So I went back to the Methodist community that raised me. A small congregation known as Trinity Church of Austin. A place that my father had been appointed to in the mid-80s. He’s still there and will be retiring next summer. For any of you familiar with the operations at a Methodist church, you might be wondering how a Methodist pastor could end up in one congregation for 33 years. The answer is that my father made good trouble. He spent his career making good trouble knowing, as he put it, that his children were watching him. And we were. He also knew that his bishop would not be willing to risk moving him to potentially “corrupt” another congregation. Which is why I was fortunate enough to grow up with many of the same loving church members, instilling in me a gratitude for community that still beckons me back from the woods and into the church today.

My father, the man that was my example of integrity growing up, was a person who spoke out, a person who marched, a person who risked his career many times to make a space for those in the world who had none. He took a small dying Methodist congregation and compassionately helped it to evolve into the first reconciling congregation in Austin, TX. And by the time I was in jr high school, I fully understood why he had to be the person to speak out and get arrested and take risks. Because he had the privilege to do so and he had a belief that as a Christian, he was called to follow in the example of the man Jesus and fight for those on the margins. As he says, the mythology he chooses to follow is one of resurrection. Of new beginnings. Of radical change.

I grew up in a church with drum circles, Wiccan priestesses, a food pantry, and eventually a fully functional homeless shelter. I grew up in a church with my silly singing, rainbow flag wearing, good trouble making activist dad and a large number of members from the LGBTQIA+ community. I know I took this for granted when I was younger. When I had a Wiccan/Christian hybrid confirmation ceremony in a Methodist church at age 12 because the code Harm None But Do What thou wilt felt in line with my beliefs above all else….well I definitely took that for granted.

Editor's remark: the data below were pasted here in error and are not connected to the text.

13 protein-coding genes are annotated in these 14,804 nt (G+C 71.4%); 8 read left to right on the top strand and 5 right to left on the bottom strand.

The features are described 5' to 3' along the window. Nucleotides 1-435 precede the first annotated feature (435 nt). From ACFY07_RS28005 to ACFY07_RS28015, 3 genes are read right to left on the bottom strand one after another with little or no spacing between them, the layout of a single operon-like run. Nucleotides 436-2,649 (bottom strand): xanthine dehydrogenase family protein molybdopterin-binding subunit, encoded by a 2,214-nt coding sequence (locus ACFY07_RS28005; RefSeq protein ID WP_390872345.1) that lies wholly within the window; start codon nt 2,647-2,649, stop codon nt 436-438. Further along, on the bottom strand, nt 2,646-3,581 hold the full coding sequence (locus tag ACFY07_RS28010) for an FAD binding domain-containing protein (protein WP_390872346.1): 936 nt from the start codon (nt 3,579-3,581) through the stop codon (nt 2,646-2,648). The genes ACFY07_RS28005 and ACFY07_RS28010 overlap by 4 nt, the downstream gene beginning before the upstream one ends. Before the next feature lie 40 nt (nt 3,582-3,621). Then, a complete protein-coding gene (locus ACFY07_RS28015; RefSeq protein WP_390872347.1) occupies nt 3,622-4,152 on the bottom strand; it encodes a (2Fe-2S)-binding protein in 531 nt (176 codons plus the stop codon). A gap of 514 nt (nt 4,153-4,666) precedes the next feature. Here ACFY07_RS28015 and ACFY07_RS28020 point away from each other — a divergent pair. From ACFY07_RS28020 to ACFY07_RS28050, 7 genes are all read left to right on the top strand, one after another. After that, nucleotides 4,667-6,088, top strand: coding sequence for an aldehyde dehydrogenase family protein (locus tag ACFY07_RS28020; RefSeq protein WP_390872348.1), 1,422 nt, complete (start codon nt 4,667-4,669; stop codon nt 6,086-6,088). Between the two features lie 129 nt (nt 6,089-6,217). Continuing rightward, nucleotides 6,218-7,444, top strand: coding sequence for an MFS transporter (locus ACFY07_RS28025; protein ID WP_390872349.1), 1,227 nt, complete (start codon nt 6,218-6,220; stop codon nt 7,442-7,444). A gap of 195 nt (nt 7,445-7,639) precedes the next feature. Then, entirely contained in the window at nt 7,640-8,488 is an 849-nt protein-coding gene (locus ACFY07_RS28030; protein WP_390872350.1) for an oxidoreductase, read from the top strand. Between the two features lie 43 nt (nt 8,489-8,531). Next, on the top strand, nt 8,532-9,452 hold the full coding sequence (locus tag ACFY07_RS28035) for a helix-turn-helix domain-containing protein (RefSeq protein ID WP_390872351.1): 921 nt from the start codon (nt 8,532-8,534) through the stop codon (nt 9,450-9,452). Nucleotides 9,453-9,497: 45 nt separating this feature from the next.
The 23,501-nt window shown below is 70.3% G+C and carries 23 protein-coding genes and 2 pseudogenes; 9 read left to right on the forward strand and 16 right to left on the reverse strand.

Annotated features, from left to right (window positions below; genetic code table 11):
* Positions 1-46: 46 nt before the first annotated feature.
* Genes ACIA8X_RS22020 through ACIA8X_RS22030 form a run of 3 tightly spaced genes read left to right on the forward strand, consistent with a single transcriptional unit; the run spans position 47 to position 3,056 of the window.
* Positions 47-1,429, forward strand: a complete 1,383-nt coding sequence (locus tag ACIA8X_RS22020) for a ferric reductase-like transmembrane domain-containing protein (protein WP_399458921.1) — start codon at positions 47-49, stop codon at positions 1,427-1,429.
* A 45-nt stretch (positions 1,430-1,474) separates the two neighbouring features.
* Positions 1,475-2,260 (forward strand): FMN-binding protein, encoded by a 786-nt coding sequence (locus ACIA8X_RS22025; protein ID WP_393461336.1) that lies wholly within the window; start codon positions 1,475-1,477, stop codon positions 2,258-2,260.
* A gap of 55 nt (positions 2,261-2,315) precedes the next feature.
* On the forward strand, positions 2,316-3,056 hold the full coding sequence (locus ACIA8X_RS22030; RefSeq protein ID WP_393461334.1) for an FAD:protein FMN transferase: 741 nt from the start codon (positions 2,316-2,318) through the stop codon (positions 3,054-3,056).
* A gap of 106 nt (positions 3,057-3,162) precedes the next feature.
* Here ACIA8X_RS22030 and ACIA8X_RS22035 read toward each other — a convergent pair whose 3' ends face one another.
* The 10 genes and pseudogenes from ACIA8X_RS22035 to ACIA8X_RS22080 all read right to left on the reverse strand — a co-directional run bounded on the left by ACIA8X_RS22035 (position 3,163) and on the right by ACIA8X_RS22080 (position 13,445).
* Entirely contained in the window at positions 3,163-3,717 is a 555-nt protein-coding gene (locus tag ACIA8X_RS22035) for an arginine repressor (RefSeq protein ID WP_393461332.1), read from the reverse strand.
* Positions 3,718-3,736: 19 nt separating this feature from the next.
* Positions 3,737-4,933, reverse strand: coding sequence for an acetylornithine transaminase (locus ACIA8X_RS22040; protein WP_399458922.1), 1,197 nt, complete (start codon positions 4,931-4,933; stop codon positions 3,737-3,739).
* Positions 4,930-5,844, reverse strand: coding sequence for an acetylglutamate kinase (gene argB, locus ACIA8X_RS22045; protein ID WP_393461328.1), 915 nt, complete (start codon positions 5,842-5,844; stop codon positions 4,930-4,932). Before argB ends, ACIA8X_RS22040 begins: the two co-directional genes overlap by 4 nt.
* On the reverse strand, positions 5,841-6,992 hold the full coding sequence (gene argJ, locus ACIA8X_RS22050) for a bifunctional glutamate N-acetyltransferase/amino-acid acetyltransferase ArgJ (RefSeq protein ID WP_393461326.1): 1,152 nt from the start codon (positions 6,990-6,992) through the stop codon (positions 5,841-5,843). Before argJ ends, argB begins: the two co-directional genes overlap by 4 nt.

Also being surrounded by a rainbow of individuals in a faith community that celebrated them in the early 90s. I know I took that for granted when I eventually came out to my parents, and did so with very little fear because the example I had been given was of love and celebration. That example also gave me the strength to look past my mother leaving and the difficulties that it created in our home so that I could feel joy for her knowing that she had finally found the courage to come out to my father as a lesbian and find a love that made her whole for the first time in her life.

Needless to say, my adult search for a new community has been challenging. I knew what I was looking for….and I was no longer taking for granted the importance of the unique community I’d grown up in, especially knowing that I wanted my own children to have what I had.

When I sit inside of our sanctuary, I feel community, I feel good trouble being stirred up. I see growth and pain. I see moments of peace. I see my kids playing. I see new friends that I love dearly. I hear For the Beauty of the Earth echoed in the congregation’s love of this planet and in the sermons our ministers give to us. I feel the trees and the cups of coffee and the reach we have into our neighborhood community, our city, state, country, planet. And I feel hope and clarity when I experience all of this.